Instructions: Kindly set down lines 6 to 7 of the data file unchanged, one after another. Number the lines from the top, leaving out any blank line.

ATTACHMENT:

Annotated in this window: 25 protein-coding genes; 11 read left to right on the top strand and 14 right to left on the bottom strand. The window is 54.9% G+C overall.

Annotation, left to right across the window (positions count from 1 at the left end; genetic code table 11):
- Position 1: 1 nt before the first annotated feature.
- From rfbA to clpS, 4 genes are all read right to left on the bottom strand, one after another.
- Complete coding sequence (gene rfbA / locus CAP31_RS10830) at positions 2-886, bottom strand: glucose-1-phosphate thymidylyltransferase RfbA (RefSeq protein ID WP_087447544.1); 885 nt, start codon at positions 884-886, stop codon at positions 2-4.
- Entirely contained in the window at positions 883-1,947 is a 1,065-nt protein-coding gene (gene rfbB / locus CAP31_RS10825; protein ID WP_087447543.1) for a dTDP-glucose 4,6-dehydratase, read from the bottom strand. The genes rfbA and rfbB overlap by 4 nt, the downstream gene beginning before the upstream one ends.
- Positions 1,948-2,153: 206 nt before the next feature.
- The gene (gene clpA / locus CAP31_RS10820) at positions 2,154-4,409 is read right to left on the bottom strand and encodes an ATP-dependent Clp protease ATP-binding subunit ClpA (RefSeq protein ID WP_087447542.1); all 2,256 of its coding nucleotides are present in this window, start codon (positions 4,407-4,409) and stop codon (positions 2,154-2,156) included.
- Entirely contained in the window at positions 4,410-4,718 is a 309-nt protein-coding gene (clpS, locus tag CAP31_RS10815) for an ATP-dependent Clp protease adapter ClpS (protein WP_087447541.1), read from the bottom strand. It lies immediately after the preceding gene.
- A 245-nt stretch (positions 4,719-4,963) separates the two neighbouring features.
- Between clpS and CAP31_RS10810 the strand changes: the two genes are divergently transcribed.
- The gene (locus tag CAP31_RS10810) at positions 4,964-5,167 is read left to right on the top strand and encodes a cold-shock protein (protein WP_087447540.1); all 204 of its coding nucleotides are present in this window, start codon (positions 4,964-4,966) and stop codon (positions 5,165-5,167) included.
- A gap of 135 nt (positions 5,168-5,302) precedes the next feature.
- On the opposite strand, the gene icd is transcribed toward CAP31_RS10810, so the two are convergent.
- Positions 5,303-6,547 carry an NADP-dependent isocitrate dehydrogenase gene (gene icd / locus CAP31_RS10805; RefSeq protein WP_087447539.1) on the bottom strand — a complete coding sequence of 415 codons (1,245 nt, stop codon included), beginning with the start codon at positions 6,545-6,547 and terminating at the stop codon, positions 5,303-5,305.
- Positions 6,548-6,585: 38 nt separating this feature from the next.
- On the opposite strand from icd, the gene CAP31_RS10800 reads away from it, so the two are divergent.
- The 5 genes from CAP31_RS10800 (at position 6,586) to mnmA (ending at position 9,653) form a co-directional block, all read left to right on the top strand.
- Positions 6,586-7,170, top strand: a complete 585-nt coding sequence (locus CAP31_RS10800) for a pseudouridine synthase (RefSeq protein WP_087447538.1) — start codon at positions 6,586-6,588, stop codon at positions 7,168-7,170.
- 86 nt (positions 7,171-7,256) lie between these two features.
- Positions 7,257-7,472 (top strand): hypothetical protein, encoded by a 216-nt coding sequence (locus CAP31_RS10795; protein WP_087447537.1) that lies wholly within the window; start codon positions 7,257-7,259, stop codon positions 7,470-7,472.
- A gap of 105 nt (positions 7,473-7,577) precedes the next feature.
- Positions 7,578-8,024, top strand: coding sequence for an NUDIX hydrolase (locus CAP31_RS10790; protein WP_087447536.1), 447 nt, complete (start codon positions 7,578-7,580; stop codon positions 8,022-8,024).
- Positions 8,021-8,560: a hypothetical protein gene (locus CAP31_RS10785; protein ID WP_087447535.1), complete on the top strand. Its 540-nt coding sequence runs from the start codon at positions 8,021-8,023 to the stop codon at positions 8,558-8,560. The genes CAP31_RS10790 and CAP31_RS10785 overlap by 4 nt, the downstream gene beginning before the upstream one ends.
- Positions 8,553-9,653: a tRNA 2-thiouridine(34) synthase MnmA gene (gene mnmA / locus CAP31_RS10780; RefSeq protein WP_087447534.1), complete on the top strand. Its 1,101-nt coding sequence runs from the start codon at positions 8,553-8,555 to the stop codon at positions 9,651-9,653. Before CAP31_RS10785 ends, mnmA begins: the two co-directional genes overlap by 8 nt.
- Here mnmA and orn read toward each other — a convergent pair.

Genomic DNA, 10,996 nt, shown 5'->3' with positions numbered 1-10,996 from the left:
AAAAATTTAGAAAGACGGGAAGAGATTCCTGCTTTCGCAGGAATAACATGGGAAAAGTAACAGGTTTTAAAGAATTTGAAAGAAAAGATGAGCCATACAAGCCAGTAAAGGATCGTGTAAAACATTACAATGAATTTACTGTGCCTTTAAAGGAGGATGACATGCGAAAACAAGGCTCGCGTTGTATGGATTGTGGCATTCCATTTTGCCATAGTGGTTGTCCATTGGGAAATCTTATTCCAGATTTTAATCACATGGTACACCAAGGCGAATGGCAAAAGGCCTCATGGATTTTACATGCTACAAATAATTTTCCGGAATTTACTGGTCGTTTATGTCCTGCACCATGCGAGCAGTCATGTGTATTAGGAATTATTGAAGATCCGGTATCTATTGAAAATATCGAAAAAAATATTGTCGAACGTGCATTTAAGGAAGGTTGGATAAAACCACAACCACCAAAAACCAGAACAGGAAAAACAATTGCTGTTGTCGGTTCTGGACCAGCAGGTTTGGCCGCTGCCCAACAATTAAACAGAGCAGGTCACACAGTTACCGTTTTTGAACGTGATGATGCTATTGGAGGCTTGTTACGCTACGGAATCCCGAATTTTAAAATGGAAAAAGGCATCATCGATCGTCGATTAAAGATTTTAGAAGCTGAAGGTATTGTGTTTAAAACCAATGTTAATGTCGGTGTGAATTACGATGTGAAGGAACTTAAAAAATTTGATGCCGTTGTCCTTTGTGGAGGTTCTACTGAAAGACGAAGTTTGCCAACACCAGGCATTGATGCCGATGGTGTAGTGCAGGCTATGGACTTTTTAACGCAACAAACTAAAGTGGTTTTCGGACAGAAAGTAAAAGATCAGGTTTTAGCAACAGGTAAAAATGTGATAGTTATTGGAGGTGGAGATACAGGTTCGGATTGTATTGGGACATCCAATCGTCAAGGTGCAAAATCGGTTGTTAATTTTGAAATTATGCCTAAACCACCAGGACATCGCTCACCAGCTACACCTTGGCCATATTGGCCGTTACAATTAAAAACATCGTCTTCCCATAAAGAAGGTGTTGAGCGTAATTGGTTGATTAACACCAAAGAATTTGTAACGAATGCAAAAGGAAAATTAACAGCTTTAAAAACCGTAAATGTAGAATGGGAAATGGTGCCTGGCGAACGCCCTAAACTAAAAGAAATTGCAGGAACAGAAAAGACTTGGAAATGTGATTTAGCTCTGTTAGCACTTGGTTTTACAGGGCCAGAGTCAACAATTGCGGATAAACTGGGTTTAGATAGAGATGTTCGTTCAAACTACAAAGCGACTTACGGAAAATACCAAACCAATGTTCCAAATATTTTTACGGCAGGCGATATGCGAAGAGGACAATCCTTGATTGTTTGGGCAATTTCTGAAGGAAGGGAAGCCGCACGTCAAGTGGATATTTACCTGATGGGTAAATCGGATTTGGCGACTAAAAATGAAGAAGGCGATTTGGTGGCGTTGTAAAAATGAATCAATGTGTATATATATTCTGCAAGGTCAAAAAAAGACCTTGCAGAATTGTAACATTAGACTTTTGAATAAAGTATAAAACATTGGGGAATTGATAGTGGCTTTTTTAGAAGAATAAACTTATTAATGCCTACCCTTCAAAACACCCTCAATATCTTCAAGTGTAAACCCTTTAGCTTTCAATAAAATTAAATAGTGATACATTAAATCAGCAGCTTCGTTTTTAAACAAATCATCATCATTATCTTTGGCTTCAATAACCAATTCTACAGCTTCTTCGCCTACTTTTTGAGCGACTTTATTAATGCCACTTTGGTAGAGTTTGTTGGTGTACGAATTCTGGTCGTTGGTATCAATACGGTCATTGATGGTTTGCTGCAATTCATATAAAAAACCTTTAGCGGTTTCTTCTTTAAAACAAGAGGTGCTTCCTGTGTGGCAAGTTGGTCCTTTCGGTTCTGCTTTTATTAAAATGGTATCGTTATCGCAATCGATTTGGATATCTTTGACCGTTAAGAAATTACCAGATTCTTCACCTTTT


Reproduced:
- Entirely contained in the window at positions 883-1,947 is a 1,065-nt protein-coding gene (gene rfbB / locus CAP31_RS10825; protein ID WP_087447543.1) for a dTDP-glucose 4,6-dehydratase, read from the bottom strand. The genes rfbA and rfbB overlap by 4 nt, the downstream gene beginning before the upstream one ends.
- Positions 1,948-2,153: 206 nt before the next feature.